Appendix I: APEC Quality Research Suggestions

One aspect of this meeting was the exploration of possible useful subjects for further research.  These are listed below:

1) Changes in teaching and learning. Across most higher education institutions and throughout the institutions that monitor and grade their quality, issues of changes in teaching and learning seem paramount.  Viewed through significantly different “lenses” depending on national circumstances, the forces impelling such change seem firmly rooted in the rapidly changing ecologies of higher education that have occasioned wide ranges of responses.

2) How is the traditional higher education “entity” of the Asia-Pacific region undergoing change?  As the region continues to develop economically, and as universities are being called upon to play a larger role in the complex activities of economic development, including contributions to the emergent knowledge society, how is the university undergoing change?  Can one begin to identify the Asian-Pacific university as a meaningful hybrid?  How might one go about this research task, and what might be its consequences, especially for the way that traditional universities have been and continue to be organized?

3) How are universities responding to the seemingly omnipresent expectation that they will be leaders in “innovation” and make significant contributions to the economic development of the society within which they are located? What is really meant by this term, and what are the various ways that expectations regarding innovation can be met? A seemingly inseparable aspect of the innovation equation is that of assuring adequate finance for higher education. These two issues stand close to the center of many policy conversations.

4) A part of the issue of innovation and higher education quality is the constantly reoccurring issue of how to educate students with globally relevant competencies—recognizing that: (a) the meaning of this differs country by country, and especially with respect to the relative size of its economy; (b) the topic has both targeted and aspirational roles in the global economy, and that how these work out across different kinds of higher educational institutions is both complex and of critical importance; and (c) such competencies vary significantly with differences in mission and capabilities of types of HEI’s (e.g. “first tier”, second tier, etc.). We need to develop answers to questions such as:  What are such competencies?  Who is doing work on their determination and development?  How do HEI’s need to transform themselves to become skilled in producing such competencies? And—how can higher education systems and their HEI’s assess and monitor the rapid changes taking place in the understandings of what constitutes such competencies?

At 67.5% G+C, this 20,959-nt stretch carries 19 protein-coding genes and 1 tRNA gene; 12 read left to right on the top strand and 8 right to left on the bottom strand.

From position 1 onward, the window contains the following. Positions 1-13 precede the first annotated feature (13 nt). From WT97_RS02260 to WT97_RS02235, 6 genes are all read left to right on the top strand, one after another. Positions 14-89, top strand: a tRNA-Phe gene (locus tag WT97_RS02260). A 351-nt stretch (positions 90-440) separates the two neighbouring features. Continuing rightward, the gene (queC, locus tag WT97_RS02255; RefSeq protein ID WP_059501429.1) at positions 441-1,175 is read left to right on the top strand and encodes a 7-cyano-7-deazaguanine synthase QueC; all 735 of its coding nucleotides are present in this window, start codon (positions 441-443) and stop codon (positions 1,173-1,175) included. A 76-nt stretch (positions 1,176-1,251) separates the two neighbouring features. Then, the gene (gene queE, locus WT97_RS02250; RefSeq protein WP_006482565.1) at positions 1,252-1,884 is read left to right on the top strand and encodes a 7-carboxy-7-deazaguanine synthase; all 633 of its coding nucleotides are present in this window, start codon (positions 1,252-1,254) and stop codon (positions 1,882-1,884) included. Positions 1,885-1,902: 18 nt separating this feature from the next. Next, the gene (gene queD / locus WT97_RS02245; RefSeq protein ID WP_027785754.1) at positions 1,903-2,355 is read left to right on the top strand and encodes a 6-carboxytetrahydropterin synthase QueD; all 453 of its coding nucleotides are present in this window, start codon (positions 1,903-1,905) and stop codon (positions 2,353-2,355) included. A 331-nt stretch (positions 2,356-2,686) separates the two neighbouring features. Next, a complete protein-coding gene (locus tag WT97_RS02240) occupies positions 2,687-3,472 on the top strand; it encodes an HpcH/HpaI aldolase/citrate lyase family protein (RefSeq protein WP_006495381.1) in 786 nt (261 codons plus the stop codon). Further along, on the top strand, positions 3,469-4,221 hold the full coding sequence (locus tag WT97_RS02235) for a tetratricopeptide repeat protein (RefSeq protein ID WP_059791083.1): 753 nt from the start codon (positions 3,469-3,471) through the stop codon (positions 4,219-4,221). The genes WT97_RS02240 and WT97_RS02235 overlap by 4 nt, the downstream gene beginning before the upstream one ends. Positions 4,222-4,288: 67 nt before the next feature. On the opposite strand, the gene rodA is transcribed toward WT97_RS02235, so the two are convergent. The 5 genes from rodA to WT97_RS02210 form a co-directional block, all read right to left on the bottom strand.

5) The question of quality literacy.  What is it?  How can it be pursued in a variety of quality assurance settings especially when the structures of higher education are themselves undergoing continuous change? How can the “pedagogy” of quality assurance be developed and transmitted from more highly developed to lesser- developed quality assurance systems? How might we learn to examine quality not only in a higher education context, but also  as part of broader social, economic developments?

6) The question of the constantly changing roles of higher education institutions in environments that are usefully characterized as influenced and determined by the emergent knowledge economy and global interdependence.  One pathway into this issue is to examine the various and multiple functions performed by universities (such as human resource development for economic growth, research and innovation for national competitiveness, and community services for regional development) and the ways that other, alternative social institutions are coming to perform some of these functions.

7) The broad question of the role of education, especially higher education, in the creation of human capital and its various linkages to issues of economic growth. This focus would take into consideration that a country’s existing level of economic growth is both a constraint and a framework for exploring this question and especially issues of comparing data. Within the frame of this question considerable work could be done on the emblematic topic of the alignment issue that in some way besets all the economies in the region and must be dealt with not as an isolated higher education issue, but as a major political economy/policy question that colors all of higher education.

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